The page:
“A lot of people are afraid of heights. Not me; I’m afraid of widths” – laconic US stand-up comedian Stephen Wright
Perhaps the single most commonly admired attribute of stand-up comedians is their demonstration of courage and management of fear – preparedness to stand alone in front of an unknown, potentially hostile, and sometimes huge audience – risking failure: not amusing them, not being liked, being heckled or boo-ed off. This is a visceral and quite fundamental fear, which feels like it’s about one’s very survival. Not for nothing is a bad comedy experience on stage termed ‘dying on your *ss’.
Of course, not everyone needs or wants to be able to get up on stage and do this, but wouldn’t it be great to have access to something like that amount of courage in your own life situation – to be able to overcome your most basic fears, expand your general comfort zone, reduce the amount of stress you feel, and confidently get on with doing what you want to do in life, rather than be restricted or incapacitated by fear?
How do they do it?
Comedians have a wide repertoire of means for handling fear and for cultivating confidence, all of which can teach the rest of us a great deal.
In the first place, comedians need to reflect upon the things they are fearful of, and distinguish between things they need to worry about and things they don’t need to worry about – and between things they can’t change and therefore have to work with, and things that they can take precautions to avoid or reduce the incidence of. In terms of things they really need to do something about, comedians have evolved plenty of methods that will help, taking measures:
- to reduce actual risk, and
- to reduce adverse effects on their confidence.
One of the most important things to do about fear and risk is to be realistic and ask, what is the worst that can happen? A bad stage experience – or indeed worrying about it – can indeed feel like a matter of life and death, but it actually isn’t; it’s just a bad stage experience. Comedians obviously don’t like ‘bombing’, but they know that it happens to everyone at some point in their career – and not just once. You have to get over it; if you’re a professional, you have to get back on stage for your next gig. So keeping things in perspective is an important measure we can learn from comedians – distinguishing between vague or exaggerated fears, and a more realistic assessment of what could go wrong, and what will be the results of that.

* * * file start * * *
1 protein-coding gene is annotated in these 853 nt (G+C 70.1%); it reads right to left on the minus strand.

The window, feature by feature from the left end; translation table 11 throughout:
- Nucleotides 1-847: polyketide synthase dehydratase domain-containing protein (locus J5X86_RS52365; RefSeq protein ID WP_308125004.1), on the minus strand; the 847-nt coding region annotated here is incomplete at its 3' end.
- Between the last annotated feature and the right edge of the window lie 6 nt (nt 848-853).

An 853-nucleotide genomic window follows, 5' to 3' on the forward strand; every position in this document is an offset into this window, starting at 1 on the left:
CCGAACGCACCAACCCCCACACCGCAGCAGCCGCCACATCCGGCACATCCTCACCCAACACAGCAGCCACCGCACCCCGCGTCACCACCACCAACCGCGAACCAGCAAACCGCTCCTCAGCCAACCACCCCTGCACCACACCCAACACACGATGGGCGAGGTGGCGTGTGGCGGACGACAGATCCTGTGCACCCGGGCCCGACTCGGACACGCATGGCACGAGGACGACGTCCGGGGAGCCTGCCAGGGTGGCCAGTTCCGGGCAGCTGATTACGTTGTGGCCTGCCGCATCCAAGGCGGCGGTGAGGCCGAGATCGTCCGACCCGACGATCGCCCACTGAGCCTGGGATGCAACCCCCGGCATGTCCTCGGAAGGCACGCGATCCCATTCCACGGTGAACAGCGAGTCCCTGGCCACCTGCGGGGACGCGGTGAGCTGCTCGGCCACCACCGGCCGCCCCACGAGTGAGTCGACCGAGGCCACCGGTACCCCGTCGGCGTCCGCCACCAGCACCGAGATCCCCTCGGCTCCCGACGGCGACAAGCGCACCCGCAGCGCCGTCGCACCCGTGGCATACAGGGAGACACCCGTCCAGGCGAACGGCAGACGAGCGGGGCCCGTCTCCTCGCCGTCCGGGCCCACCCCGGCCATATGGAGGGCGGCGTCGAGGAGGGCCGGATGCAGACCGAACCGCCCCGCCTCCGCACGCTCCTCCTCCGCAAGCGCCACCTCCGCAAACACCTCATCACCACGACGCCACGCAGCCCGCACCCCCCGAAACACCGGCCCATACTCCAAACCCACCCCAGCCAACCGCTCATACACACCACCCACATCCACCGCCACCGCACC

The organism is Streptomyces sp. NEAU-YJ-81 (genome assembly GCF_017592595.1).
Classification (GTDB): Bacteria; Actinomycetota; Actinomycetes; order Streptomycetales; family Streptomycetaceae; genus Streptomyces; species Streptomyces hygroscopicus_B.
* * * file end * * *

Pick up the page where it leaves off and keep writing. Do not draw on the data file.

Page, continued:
For instance, comedians can remind themselves that, although audiences can be fickle and although individuals in an audience can sometimes be a pain, those audiences are not generally looking for faults in you, or looking for you to fail – they mostly want you to succeed, they want to have a good time, they want value for their money.
Furthermore, a serious comedian will learn from a bad stage experience – what went wrong? why did it go wrong? was it new material? was the material presented in a different way from usual? did he or she manage to connect with the audience? was it a tough crowd? and crucially, what can be done about all this so that things will go better next time? This is not so much of an occasional consideration for comedians – it’s an ever present risk, so managing it is a totally on-going process – an ingrained mental habit that runs in the background all the time. There are two broad choices here:
The most common reason for failure among new comedians is not a difficult audience, or a lousy venue, or a poor MC, or bad luck, or ‘just one of those things’, or ‘it wasn’t meant to be’, or ‘I’m just not cut out to be a comedian’ – it’s none of these things. The prevalent reason for failure is not preparing properly. It’s just like preparing properly for an exam – or anything else in life, really. Most of the time, anything else is just an excuse that lets you off the hook. What this means is that your success is more down to you than you think, which can only be a good thing; it’s not about just hoping that things will work out – even though there is still an element of unpredictability in comedy, and even though comedians do that very good job of making it look like they haven’t bothered to prepare at all.